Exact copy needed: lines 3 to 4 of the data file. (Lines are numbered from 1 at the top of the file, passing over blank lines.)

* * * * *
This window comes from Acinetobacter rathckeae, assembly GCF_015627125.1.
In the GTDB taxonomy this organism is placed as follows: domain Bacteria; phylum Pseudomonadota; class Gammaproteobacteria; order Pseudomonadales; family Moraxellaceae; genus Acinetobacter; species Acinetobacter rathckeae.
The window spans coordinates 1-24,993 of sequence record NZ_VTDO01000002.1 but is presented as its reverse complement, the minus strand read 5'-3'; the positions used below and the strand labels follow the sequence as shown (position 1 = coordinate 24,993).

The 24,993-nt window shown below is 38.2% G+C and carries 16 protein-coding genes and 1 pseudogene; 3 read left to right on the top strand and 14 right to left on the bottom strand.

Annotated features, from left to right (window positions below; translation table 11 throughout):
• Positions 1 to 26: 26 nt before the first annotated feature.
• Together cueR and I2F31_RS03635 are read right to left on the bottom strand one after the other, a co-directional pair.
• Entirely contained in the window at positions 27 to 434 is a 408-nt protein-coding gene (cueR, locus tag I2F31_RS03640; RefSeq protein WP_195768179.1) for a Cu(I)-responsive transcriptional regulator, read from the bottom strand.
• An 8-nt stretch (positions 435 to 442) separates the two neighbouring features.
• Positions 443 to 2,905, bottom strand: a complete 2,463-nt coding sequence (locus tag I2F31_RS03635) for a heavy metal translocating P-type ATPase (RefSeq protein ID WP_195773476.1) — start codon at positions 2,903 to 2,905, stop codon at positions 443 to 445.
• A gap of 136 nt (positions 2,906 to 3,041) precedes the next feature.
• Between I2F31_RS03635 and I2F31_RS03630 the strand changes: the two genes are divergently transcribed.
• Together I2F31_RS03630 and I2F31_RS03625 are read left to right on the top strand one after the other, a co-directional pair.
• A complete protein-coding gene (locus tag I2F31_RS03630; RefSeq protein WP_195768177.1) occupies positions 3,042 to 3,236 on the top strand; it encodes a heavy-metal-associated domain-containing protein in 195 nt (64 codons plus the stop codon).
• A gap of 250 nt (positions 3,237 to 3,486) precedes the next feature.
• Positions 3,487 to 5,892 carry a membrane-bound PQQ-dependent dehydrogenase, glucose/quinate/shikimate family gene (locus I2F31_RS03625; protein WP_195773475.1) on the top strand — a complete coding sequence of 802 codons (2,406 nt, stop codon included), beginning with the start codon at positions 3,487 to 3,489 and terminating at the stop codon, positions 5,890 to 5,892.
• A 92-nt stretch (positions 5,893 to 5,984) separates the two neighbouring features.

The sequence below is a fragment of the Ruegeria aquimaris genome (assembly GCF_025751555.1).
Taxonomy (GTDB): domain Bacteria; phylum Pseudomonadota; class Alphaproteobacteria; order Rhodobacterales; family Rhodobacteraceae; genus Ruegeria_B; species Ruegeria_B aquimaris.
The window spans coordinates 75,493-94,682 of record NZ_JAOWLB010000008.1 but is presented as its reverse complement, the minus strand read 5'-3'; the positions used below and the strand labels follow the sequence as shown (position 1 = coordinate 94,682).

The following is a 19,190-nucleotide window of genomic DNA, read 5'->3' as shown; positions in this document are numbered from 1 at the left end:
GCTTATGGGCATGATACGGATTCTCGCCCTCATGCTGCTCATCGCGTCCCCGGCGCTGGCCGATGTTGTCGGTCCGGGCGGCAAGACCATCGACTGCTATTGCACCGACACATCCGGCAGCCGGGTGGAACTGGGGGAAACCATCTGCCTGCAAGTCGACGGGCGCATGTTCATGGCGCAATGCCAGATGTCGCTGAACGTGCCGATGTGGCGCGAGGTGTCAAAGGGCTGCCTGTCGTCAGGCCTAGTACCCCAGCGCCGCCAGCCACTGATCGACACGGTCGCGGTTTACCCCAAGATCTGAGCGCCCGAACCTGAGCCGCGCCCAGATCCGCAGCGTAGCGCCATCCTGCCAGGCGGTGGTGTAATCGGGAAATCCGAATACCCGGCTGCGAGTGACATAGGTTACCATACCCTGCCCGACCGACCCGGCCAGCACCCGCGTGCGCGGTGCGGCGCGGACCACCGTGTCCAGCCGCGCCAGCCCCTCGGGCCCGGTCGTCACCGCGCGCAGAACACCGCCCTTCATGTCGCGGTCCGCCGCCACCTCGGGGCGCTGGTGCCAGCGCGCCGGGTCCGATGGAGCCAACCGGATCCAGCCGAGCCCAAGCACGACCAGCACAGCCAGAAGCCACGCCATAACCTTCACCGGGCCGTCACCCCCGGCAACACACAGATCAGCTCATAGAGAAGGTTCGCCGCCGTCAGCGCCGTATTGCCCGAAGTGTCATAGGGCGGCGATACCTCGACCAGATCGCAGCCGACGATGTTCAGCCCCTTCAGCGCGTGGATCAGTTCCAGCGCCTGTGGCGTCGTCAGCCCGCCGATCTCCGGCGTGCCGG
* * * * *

The window spans coordinates 1-24,993 of sequence record NZ_VTDO01000002.1 but is presented as its reverse complement, the minus strand read 5'-3'; the positions used below and the strand labels follow the sequence as shown (position 1 = coordinate 24,993).

The 24,993-nt window shown below is 38.2% G+C and carries 16 protein-coding genes and 1 pseudogene; 3 read left to right on the top strand and 14 right to left on the bottom strand.